One of the biggest complaints Brian Yeaman, MD, heard from physicians after the EHR implementation at Norman (Okla.) Regional Health System was that it forced physicians to practice cookie-cutter medicine, and that the structured data were too static and did not add value to the doctors’ interpretation of the clinical story. In addition to his part-time family practice, Dr. Yeaman serves as chief medical informatics officer of Norman.
A lot of dictation is often lost because of an EHR, he said. This dictation includes information such as the doctor’s thought process, why certain decisions were made, and the doctor’s “if/then” statements that would guide steps in decision-making. “It’s valuable to the consultants, to the other physicians caring for that patient, and to the nurses who are trying to manage that patient’s care when the doctor is not physically seeing them,” he said.
Albert Lai, PhD, assistant professor in the Dept. of Biomedical Informatics at The Ohio State University College of Medicine, said most EHRs still give physicians the ability to enter free text. But for data to be processed easily, by computers and humans, there needs to be a balance between physician narrative and structured data. Too much narrative can result in important information being buried. Not enough narrative can result in a physician not having enough information about the patient to make a truly informed decision.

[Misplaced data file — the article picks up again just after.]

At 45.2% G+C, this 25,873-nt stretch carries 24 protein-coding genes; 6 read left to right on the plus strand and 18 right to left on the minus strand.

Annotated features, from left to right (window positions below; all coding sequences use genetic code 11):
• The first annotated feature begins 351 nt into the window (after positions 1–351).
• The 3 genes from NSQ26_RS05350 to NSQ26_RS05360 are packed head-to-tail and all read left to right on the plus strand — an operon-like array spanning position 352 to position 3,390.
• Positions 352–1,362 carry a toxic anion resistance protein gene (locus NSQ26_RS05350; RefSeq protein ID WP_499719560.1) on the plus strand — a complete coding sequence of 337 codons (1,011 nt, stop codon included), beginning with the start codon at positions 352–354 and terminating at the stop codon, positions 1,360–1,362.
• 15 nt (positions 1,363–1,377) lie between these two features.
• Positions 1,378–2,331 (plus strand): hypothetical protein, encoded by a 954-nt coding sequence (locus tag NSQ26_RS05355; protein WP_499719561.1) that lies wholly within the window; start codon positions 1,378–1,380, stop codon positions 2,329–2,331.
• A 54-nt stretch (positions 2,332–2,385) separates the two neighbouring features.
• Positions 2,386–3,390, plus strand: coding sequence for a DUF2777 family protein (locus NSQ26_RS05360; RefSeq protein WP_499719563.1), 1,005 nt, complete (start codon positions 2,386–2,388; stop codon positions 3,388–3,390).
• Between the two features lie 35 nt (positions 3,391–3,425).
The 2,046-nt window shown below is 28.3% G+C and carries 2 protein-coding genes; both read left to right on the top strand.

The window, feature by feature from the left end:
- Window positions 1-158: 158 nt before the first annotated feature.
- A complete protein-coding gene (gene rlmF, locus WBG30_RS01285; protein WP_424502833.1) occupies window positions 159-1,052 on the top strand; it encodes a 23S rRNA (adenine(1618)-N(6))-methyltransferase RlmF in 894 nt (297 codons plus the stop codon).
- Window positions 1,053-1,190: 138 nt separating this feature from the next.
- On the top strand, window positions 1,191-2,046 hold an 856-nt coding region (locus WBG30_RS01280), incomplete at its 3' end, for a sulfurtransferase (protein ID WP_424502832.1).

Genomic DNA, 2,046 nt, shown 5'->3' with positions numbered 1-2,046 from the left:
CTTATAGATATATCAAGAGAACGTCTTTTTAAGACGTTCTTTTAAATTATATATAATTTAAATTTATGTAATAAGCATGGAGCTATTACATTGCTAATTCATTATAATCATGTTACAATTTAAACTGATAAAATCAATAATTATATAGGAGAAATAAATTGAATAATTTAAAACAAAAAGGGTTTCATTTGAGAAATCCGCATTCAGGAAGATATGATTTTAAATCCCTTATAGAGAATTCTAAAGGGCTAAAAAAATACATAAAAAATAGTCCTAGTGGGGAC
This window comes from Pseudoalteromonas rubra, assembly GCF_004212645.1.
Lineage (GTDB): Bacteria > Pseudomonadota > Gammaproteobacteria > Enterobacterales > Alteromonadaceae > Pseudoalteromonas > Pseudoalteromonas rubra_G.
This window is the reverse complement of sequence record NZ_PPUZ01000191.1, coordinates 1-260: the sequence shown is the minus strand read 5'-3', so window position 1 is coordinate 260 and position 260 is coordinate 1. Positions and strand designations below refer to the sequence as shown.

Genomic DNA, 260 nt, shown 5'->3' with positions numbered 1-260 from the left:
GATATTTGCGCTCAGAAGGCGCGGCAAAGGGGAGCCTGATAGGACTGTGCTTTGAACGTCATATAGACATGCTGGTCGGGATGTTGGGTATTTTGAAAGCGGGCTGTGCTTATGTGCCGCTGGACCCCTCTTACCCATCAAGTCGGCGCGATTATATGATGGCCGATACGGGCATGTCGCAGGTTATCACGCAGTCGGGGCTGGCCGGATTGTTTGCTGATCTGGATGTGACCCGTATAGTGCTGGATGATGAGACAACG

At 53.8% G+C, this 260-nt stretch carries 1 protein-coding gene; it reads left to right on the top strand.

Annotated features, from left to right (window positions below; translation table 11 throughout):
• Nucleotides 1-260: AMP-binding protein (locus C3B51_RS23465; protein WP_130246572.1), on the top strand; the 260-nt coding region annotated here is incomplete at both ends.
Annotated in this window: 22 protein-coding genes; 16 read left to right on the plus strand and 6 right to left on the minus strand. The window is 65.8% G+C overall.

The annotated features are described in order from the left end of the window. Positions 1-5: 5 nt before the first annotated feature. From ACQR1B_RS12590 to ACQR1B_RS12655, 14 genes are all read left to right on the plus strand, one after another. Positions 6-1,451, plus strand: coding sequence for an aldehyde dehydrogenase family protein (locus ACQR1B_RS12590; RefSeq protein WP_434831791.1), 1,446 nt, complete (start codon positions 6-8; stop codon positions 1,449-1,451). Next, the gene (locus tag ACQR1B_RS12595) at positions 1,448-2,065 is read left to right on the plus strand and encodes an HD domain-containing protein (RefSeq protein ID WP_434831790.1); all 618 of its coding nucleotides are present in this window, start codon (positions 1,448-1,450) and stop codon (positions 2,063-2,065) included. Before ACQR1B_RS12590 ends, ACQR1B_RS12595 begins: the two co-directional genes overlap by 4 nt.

“You need to identify the items that everyone’s going to document,” Lai said, “Some of our specialists are asking for more of this data to be structured because, for some of them, they document the same thing for every patient they ever see. So for those types of items, having the structured data is great — you can just type it in and move on. You don’t have to type in a whole narrative about it.
“But on the other hand, there are things that should never be structured, [such as] talking about the scenario in which [the patient] came in or the background of the patient. Structuring that is going to be very difficult.”